Overtime: On Riding With Your Best


Luis Severino will be starting the AL Wild Card Game for the Yankees. (Courtesy of Twitter)

By Emmanuel Berbari

Luis Severino will be starting the AL Wild Card Game for the Yankees. (Courtesy of Twitter)

We now live in a “What have you done for me lately?” society.

It’s a model that is fair but illogical when it comes to sports—a system in which individual outcomes and organizational fates are determined on a game-by-game basis.

When fans think of Aaron Boone and Brian Cashman’s decision to tap 24 year old Luis Severino in tonight’s do-or-die Wild Card game against the powerful Oakland A’s, the right-hander’s 5.57 second-half ERA, coupled with last year’s horrific one-game playoff showing, comes to mind.

The fan interested in winning one game to preserve a special 100-win season for a team that could very well end up in the Fall Classic only considers what’s “safe,” “reliable” or “clutch.”

That fan neglects Severino’s brilliant 19-win season as a whole, coming off a masterful 2017 that most said “could not be matched” and Severino’s 10 wins and 2.74 ERA in 15 home starts this season.

That fan neglects that Severino’s final two 2017 postseason starts served as a marked improvement over his regrettable outing against Minnesota—a game the Yanks went on to win.

That fan neglects the fact that, two months ago, they would have tapped “Sevy” in a game that decided their life.

Most importantly, that fan neglects that, when push comes to shove, Severino is New York’s best arm. He—not Masahiro Tanaka, not J.A. Happ—has the highest ceiling in terms of taking over a game, particularly against a righty-heavy lineup such as the one Bob Melvin will roll out on the opposing side.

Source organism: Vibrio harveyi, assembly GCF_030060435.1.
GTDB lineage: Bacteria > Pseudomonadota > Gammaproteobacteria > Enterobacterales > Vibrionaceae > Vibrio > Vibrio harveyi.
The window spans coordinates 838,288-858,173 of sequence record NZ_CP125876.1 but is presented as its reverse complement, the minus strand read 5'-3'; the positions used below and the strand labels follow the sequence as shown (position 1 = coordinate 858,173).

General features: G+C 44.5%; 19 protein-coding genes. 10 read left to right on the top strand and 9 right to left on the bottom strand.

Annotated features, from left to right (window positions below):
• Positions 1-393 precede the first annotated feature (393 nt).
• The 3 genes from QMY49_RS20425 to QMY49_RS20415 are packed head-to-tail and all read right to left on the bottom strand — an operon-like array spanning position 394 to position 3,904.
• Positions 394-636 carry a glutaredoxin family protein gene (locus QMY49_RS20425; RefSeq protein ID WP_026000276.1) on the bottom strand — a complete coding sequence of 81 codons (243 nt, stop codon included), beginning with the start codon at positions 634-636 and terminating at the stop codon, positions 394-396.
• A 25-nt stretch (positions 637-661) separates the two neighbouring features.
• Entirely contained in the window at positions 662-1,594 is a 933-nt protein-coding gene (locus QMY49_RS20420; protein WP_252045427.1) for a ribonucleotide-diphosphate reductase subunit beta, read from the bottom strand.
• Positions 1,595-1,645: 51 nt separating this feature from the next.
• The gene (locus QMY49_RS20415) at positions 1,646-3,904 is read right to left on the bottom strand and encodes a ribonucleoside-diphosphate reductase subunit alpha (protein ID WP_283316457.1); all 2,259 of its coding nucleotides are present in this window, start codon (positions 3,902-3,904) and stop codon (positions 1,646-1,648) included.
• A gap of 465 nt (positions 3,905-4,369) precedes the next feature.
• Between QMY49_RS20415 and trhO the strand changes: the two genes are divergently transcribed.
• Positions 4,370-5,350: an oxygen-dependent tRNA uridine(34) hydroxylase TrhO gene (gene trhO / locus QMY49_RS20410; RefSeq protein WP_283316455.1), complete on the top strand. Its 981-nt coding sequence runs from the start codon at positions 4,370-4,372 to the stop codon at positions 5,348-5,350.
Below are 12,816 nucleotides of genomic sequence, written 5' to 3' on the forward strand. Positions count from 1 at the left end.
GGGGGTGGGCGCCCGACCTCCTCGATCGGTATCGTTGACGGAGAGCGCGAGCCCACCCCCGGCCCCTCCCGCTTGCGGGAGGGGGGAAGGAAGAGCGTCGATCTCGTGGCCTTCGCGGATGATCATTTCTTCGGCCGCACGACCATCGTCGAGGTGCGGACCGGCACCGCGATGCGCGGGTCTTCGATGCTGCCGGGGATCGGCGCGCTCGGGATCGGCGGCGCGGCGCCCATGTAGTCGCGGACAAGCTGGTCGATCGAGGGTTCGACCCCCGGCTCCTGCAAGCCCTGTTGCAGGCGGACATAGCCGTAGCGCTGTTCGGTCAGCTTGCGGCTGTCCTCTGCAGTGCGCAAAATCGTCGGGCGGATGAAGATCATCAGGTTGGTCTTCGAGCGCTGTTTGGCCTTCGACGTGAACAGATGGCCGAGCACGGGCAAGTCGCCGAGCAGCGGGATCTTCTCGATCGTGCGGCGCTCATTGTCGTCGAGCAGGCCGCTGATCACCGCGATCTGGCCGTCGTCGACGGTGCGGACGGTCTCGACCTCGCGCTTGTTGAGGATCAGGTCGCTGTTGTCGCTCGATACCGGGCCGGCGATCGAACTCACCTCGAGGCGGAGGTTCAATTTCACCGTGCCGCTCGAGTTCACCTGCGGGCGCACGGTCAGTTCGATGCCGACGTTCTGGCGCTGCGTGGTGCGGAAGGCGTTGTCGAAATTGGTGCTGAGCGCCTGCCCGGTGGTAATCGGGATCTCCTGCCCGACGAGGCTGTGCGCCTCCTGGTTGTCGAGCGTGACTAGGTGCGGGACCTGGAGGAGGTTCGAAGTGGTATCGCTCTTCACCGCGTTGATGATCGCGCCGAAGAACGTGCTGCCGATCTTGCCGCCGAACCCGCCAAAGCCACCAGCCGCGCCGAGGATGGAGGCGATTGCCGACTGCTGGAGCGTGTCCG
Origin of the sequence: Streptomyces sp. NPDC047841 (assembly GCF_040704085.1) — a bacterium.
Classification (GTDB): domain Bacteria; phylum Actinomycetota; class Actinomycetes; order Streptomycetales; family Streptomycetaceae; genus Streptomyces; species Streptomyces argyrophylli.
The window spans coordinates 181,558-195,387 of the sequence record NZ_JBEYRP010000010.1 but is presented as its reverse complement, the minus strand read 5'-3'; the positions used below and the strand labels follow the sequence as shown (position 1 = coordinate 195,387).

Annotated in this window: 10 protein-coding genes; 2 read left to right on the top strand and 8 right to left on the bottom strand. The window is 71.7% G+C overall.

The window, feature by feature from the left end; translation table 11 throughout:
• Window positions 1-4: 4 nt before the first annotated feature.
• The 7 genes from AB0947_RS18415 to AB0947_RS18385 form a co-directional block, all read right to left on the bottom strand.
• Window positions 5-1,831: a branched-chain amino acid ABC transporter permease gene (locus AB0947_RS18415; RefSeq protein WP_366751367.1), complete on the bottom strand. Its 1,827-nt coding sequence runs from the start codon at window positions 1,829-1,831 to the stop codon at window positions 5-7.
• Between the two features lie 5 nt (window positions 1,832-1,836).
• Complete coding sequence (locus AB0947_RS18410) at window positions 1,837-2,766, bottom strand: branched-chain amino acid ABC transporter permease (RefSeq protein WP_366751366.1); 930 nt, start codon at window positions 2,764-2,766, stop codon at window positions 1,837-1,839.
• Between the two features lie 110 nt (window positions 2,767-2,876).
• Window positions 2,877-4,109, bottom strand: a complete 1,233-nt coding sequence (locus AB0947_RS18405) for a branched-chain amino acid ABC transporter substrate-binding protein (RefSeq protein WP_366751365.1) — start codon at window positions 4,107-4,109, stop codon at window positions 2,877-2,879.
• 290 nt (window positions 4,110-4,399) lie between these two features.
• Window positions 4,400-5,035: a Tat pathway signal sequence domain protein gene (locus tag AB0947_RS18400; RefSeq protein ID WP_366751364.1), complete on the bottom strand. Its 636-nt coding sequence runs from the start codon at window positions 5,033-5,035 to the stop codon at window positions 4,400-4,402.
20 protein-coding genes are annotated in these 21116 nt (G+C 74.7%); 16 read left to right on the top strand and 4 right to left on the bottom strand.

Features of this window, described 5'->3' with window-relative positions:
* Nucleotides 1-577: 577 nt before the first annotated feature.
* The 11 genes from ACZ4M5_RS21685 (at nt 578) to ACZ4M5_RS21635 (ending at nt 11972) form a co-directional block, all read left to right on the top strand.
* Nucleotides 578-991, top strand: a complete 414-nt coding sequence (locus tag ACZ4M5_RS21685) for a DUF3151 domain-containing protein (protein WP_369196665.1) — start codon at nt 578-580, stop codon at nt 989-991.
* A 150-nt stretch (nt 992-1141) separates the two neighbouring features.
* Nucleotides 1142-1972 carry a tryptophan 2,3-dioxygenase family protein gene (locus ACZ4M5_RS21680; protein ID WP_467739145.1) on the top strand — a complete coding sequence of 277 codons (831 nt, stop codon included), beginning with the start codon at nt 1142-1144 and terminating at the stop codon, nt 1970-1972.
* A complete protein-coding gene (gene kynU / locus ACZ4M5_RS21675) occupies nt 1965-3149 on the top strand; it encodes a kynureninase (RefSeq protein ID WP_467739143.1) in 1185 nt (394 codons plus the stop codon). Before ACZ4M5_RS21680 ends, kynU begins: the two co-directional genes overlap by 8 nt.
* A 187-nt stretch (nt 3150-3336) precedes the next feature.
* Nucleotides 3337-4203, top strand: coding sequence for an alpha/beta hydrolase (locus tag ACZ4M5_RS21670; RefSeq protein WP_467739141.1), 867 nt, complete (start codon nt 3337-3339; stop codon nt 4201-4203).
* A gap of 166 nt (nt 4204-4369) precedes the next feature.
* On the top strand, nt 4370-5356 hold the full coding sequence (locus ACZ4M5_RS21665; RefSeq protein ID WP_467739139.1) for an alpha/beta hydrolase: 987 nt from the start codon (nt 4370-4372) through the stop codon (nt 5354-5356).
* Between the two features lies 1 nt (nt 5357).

In a one-game setting where one bounce, call or miscue can end your season, Boone has been on record saying that the leash with any starter would be tremendously short. And why wouldn’t it be? The more conventional, by the book manager Joe Girardi pulled Severino after one out.

Here’s the catch: the Yankees’ best pitcher won’t be afforded the opportunity to pitch to the A’s lineup a third time through.

During Sevy’s pitches 1-25, 26-50 and 51-75 this season, opponents have sported an OPS of .696, .573 and .588, respectively: not very good against a guy who was labeled a non-option by most of the fanbase.

During pitches 76-100, that OPS skyrockets to .883. Oakland will not be facing the young flamethrower at that point.

Instead, its lineup will face one of the best bullpen tandems in major league history—Chad Green, David Robertson, Dellin Betances, Zach Britton and Aroldis Chapman. Heck, they could be facing them by pitch 50.

Things could not have gone worse in Severino’s first postseason start one year ago, but now that crucial experience is under his belt, hence why the Yanks were labeled as a group playing with house money in every game following the 2017 Wild Card win over the Twins­—the same reason they were labeled as a year ahead of schedule all throughout that magical season.

Giving your ace the nod despite second-half woes is a significant vote of confidence, especially when that ace is a young phenom.

Strong cases could have been made for J.A. Happ, who posted a 2.67 ERA in 11 starts since coming over at the trade deadline, and Masahiro Tanaka, whose own prosperous final two months and recent playoff dominance gained him a permanent place in the hearts of the Bronx faithful.

These players were formidable options, but even in an utter toss-up between the three, they were not the “right” option.

After all, if you have $200 to take someone on a date and must make a good impression, would you rather go with the best restaurant in town with a long-standing reputation, or a good restaurant that only opened a couple of months ago?

The answer is easy.

So was Boone, Cashman and the analytical department’s decision to start Sevy in their most important game to date.